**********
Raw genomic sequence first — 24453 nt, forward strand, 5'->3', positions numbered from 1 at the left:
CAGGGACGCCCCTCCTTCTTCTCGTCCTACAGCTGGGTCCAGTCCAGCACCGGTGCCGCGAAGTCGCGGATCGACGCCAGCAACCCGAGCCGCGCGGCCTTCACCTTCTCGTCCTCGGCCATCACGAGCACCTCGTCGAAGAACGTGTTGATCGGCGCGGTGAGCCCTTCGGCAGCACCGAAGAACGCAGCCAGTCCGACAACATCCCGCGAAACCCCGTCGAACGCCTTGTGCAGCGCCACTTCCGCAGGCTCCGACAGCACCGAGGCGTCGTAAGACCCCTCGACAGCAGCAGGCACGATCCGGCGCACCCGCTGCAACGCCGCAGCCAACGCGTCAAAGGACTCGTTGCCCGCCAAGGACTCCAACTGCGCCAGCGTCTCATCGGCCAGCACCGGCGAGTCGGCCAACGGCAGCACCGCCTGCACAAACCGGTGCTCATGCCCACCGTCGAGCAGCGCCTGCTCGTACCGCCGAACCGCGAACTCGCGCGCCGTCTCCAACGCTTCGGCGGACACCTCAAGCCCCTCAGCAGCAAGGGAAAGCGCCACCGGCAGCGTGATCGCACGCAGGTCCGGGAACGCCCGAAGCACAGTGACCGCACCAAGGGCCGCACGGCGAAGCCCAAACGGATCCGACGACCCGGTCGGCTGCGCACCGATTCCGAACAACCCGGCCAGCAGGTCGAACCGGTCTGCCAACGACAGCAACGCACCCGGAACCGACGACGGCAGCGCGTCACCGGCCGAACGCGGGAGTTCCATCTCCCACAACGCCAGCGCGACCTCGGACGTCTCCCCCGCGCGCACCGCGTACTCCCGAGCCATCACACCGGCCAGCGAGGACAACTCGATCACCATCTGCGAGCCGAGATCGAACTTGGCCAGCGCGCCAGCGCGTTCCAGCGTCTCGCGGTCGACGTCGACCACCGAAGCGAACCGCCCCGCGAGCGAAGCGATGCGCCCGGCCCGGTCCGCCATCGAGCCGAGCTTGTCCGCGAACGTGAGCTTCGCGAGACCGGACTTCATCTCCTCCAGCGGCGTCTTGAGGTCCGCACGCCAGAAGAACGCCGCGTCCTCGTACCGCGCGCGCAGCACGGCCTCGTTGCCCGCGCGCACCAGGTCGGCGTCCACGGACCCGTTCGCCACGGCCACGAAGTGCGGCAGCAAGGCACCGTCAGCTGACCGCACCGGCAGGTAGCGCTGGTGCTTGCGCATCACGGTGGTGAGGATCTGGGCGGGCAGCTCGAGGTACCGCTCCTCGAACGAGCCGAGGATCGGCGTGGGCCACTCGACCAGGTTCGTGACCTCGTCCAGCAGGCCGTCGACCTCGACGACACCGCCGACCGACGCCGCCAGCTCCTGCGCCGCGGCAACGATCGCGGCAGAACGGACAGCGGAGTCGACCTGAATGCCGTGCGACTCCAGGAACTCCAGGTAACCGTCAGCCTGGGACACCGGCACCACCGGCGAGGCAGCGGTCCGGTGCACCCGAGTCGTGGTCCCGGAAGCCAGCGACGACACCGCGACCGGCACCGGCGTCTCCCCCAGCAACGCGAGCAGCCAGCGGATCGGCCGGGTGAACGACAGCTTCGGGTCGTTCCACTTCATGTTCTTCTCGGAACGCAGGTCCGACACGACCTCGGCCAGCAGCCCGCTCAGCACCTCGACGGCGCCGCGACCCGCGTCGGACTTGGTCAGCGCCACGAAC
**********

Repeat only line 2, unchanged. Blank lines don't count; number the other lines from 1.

CAGGGACGCCCCTCCTTCTTCTCGTCCTACAGCTGGGTCCAGTCCAGCACCGGTGCCGCGAAGTCGCGGATCGACGCCAGCAACCCGAGCCGCGCGGCCTTCACCTTCTCGTCCTCGGCCATCACGAGCACCTCGTCGAAGAACGTGTTGATCGGCGCGGTGAGCCCTTCGGCAGCACCGAAGAACGCAGCCAGTCCGACAACATCCCGCGAAACCCCGTCGAACGCCTTGTGCAGCGCCACTTCCGCAGGCTCCGACAGCACCGAGGCGTCGTAAGACCCCTCGACAGCAGCAGGCACGATCCGGCGCACCCGCTGCAACGCCGCAGCCAACGCGTCAAAGGACTCGTTGCCCGCCAAGGACTCCAACTGCGCCAGCGTCTCATCGGCCAGCACCGGCGAGTCGGCCAACGGCAGCACCGCCTGCACAAACCGGTGCTCATGCCCACCGTCGAGCAGCGCCTGCTCGTACCGCCGAACCGCGAACTCGCGCGCCGTCTCCAACGCTTCGGCGGACACCTCAAGCCCCTCAGCAGCAAGGGAAAGCGCCACCGGCAGCGTGATCGCACGCAGGTCCGGGAACGCCCGAAGCACAGTGACCGCACCAAGGGCCGCACGGCGAAGCCCAAACGGATCCGACGACCCGGTCGGCTGCGCACCGATTCCGAACAACCCGGCCAGCAGGTCGAACCGGTCTGCCAACGACAGCAACGCACCCGGAACCGACGACGGCAGCGCGTCACCGGCCGAACGCGGGAGTTCCATCTCCCACAACGCCAGCGCGACCTCGGACGTCTCCCCCGCGCGCACCGCGTACTCCCGAGCCATCACACCGGCCAGCGAGGACAACTCGATCACCATCTGCGAGCCGAGATCGAACTTGGCCAGCGCGCCAGCGCGTTCCAGCGTCTCGCGGTCGACGTCGACCACCGAAGCGAACCGCCCCGCGAGCGAAGCGATGCGCCCGGCCCGGTCCGCCATCGAGCCGAGCTTGTCCGCGAACGTGAGCTTCGCGAGACCGGACTTCATCTCCTCCAGCGGCGTCTTGAGGTCCGCACGCCAGAAGAACGCCGCGTCCTCGTACCGCGCGCGCAGCACGGCCTCGTTGCCCGCGCGCACCAGGTCGGCGTCCACGGACCCGTTCGCCACGGCCACGAAGTGCGGCAGCAAGGCACCGTCAGCTGACCGCACCGGCAGGTAGCGCTGGTGCTTGCGCATCACGGTGGTGAGGATCTGGGCGGGCAGCTCGAGGTACCGCTCCTCGAACGAGCCGAGGATCGGCGTGGGCCACTCGACCAGGTTCGTGACCTCGTCCAGCAGGCCGTCGACCTCGACGACACCGCCGACCGACGCCGCCAGCTCCTGCGCCGCGGCAACGATCGCGGCAGAACGGACAGCGGAGTCGACCTGAATGCCGTGCGACTCCAGGAACTCCAGGTAACCGTCAGCCTGGGACACCGGCACCACCGGCGAGGCAGCGGTCCGGTGCACCCGAGTCGTGGTCCCGGAAGCCAGCGACGACACCGCGACCGGCACCGGCGTCTCCCCCAGCAACGCGAGCAGCCAGCGGATCGGCCGGGTGAACGACAGCTTCGGGTCGTTCCACTTCATGTTCTTCTCGGAACGCAGGTCCGACACGACCTCGGCCAGCAGCCCGCTCAGCACCTCGACGGCGCCGCGACCCGCGTCGGACTTGGTCAGCGCCACGAAC